What are concurrency and activation counts?
A single LDK license can permit multiple RIPs to be run concurrently. This has some similarities with the use of permit files in HLS, but allows for significantly more flexibility.
Each RIP license has a defined activation count and concurrency:
The activation count defines the number of computers that the license can be activated on. This sets the number of instances of the LDK licensing server that can run concurrently.
- Each activation results in a different Protection Key ID, because the Protection Key ID uniquely identifies the association of the license with a single computer (or dongle).
- The concurrency of a license defines the number of RIPs that are allowed to obtain their entitlement to run from a single activation on a single LDK licensing server.
The maximum number of RIPs that can be run from a single RIP license is therefore the product of the activation count, multiplied by the concurrency.
Normal LDK licenses for most OEMs will allow a single activation and a concurrency of 1, meaning that they will enable one RIP.
Do all RIPs need to be on the same computer?
Each license defines whether RIPs must be running on the same computer as the LDK licensing server (nodelocked licenses) or can run on other computers, communicating with LDK across the network (floating, or network licenses).
This enables two basic models (although variations are possible):
- A single instance of the LDK Server runs on one machine and serves licenses to RIPs running on other machines (and optionally also the computer on which the LDK Server is running). This would use 1 activation, multiple concurrency and floating licenses.
- Every computer in an installation runs both an LDK Server and one or more RIPs, with the RIPs obtaining their licenses from the local LDK Server. This would use multiple activations (one per computer), single or multiple concurrency (depending on the number of RIPs per computer) and node‐locked licenses.
If you believe that using licenses that will enable multiple RIPs across a network are appropriate for any of your current or potential use cases contact your account manager. Note, however, that network licenses on arbitrary networks should be treated as beta status until further information is available. More information on setting up a system on multiple computers (including remote use of the LDK Server) is set out in Technote Hqn089—“Securing multiple RIPs using the Sentinel LDK”.
How are RIP serial numbers set when a single license provides multiple licenses?
All of the RIPs enabled from a single license, whether using multiple activations, a concurrency higher than 1 or both, will have the same RIP serial number.
This is the same as when using HLS permit files, where every RIP licensed through a single permit file has the same RIP serial number.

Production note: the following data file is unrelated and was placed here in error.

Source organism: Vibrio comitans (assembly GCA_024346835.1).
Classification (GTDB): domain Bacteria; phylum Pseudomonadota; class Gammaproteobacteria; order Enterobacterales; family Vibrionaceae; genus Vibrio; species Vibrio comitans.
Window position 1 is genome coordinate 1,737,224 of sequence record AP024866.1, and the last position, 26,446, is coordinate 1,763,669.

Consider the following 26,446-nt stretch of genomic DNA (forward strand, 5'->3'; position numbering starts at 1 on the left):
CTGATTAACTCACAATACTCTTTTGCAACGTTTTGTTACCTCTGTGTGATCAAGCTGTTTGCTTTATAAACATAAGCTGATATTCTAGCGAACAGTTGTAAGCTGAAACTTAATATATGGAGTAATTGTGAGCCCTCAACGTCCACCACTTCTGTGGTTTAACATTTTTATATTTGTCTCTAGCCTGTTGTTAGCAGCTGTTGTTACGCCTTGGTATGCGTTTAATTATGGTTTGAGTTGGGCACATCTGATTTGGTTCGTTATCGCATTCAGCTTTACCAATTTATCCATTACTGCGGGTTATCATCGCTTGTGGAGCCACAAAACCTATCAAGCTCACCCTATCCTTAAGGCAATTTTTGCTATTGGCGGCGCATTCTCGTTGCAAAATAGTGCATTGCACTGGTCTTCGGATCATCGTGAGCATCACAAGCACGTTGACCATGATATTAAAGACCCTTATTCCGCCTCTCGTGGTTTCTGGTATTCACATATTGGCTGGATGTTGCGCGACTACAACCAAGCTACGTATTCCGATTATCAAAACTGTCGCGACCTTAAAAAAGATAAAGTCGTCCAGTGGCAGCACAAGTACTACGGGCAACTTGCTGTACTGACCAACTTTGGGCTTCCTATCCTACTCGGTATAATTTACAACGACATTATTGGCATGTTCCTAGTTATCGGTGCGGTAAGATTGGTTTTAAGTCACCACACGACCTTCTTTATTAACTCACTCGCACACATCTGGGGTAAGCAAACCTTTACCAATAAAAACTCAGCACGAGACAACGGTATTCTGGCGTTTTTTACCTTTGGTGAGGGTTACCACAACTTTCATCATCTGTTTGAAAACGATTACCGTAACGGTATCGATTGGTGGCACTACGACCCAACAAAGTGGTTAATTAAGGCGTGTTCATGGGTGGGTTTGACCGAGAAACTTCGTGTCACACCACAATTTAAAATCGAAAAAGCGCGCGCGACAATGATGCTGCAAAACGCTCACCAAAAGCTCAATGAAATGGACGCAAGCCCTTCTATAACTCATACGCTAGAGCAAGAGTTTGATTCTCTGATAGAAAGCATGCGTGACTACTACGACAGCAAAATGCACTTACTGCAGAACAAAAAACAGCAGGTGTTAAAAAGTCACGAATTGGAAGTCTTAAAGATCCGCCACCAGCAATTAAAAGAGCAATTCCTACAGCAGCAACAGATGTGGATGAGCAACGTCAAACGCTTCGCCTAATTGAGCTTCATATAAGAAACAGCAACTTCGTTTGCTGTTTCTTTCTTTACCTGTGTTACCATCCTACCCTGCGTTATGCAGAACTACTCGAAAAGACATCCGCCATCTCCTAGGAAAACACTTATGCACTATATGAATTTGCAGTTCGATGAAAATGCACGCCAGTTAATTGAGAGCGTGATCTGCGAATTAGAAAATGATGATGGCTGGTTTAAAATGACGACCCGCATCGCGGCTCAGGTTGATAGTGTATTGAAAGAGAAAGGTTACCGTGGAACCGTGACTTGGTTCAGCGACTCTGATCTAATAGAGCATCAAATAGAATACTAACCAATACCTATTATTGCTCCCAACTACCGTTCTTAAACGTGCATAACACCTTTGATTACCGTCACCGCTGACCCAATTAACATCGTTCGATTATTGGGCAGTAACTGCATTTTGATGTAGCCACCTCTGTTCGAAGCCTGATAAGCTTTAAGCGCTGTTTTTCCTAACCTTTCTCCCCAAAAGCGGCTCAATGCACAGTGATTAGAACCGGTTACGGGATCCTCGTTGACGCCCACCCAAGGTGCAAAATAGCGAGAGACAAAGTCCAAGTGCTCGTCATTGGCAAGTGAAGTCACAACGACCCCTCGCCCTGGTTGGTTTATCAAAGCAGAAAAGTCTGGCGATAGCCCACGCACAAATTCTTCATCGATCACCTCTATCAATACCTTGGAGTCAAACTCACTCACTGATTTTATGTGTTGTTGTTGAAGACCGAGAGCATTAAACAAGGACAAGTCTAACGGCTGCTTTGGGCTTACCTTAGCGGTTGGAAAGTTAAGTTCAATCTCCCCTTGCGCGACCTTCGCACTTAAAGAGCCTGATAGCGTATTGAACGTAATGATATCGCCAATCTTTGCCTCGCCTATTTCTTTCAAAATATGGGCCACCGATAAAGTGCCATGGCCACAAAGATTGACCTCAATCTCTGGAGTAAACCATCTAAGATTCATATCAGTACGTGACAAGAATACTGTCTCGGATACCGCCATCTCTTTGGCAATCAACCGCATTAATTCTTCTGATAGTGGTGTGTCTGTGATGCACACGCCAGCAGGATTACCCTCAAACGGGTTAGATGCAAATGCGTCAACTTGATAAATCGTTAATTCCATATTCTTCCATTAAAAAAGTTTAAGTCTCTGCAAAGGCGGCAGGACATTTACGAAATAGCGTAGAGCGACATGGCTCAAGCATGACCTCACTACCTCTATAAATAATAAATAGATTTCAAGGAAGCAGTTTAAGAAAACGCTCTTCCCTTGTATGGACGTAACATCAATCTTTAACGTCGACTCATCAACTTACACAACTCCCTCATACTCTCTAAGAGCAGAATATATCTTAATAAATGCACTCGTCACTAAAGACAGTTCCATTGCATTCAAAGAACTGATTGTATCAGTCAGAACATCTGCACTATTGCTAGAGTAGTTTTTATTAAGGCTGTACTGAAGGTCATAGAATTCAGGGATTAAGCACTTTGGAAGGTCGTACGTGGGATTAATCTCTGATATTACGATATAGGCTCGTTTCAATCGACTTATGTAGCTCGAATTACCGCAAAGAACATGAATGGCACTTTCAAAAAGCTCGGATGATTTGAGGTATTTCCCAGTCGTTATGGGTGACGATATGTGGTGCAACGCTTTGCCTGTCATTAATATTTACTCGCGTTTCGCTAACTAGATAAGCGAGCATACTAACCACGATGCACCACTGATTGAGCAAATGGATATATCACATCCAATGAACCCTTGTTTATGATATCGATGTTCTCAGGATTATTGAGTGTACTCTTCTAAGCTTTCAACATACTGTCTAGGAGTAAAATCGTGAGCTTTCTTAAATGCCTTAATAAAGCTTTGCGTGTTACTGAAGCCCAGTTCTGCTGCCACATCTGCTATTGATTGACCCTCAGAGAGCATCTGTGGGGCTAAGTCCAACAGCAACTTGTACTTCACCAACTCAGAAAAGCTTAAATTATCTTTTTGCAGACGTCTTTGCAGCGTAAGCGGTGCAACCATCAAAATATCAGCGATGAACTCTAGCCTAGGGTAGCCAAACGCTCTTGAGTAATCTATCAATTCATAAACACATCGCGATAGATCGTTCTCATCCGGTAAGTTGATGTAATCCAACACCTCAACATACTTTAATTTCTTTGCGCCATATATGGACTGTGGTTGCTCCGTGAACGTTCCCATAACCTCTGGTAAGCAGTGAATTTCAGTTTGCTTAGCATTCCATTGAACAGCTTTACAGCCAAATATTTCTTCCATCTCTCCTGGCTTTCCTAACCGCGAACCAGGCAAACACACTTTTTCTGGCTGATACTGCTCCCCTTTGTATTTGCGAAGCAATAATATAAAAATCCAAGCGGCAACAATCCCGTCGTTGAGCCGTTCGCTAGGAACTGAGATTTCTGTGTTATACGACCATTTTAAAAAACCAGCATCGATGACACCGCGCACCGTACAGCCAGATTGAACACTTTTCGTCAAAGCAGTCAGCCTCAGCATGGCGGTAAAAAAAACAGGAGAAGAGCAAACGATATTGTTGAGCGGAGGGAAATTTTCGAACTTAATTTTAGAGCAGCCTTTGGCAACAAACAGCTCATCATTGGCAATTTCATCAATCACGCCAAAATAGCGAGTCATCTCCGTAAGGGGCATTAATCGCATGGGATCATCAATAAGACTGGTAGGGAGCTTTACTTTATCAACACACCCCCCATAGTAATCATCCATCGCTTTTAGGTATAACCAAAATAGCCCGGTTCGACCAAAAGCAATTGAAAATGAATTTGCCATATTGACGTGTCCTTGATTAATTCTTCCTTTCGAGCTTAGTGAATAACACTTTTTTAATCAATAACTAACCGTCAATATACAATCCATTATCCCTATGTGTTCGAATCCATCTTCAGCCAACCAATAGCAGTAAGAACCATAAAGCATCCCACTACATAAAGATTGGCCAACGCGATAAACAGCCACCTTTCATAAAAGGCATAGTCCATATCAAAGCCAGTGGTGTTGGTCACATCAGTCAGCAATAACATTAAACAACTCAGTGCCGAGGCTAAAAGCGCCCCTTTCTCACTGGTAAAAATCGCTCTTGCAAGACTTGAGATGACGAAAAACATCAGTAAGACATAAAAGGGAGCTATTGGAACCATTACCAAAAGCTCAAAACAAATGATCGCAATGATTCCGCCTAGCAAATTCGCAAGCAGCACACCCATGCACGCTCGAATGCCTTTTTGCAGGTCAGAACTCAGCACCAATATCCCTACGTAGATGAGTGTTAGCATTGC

How do I add an option to a license with multiple activations?
If you add a plugin, layered option, localization and so on to an activated license (identified via its Protection Key ID) it will be applied to all RIPs licensed from the LDK licensing server running on that activation. If the RIP license allows for multiple activations, you will receive a Product Key for a Protection Key Update for every one of those Protection Key IDs that has already been activated. This is intended to ensure that all RIPs from a single license are kept in synch, with the same set of options, plugins, and so on.
As an example, if you have a license with three activations and a concurrency of four it will allow you to run 12 (3 x 4) RIPs. If you then purchase TrapPro to add to that license it may cost 12 times as much as the standard license for a single copy of TrapPro.
Can I activate multiple licenses on a single computer?
It is possible to activate multiple, independent Harlequin RIP licenses on a single computer and then to run multiple RIPs using those licenses, which would allow different RIPs to be given different serial numbers.
You should be aware that each RIP will be given thelicenses in the order in which they were activated when started up; if you do not start up the RIPs in the same order every time, each RIP will get different licensed options and a different serial number each time, which may cause problems.
For this reason if you need to run multiple RIPs on the same computer, it is recommended that you use a single LDK license with multiple concurrency, rather than multiple, independent licenses.
This is exactly the same as if multiple HLS RIP licenses were used on the same computer.
How do these options interact with VM usage?
It is possible to set up the LDK Server on one computer and run one or more RIPs on additional computers, using network licenses.
The choice of a soft‐lock or a VM‐lock must be defined for the operating system on which the LDK Server itself is running, not the RIPs themselves.
It is therefore possible to run an LDK Server on a bare‐metal OS with a soft‐lock, serving licenses across the network to enable RIPs running on VMs on other computers. In comparison with using a VM‐lock locally on each computer this has the advantages that:
- The soft‐lock may be re‐hosted for planned computer upgrades.
- The RIPs may run in VMs in a cluster environment that moves them dynamically from one physical host to another, or that changes their MAC addresses.
Conversely, it also means that:
- There is a single point of failure for multiple RIPs — the LDK Server.
- A fault in network access between RIPs and the LDK Server will prevent the RIPs from running.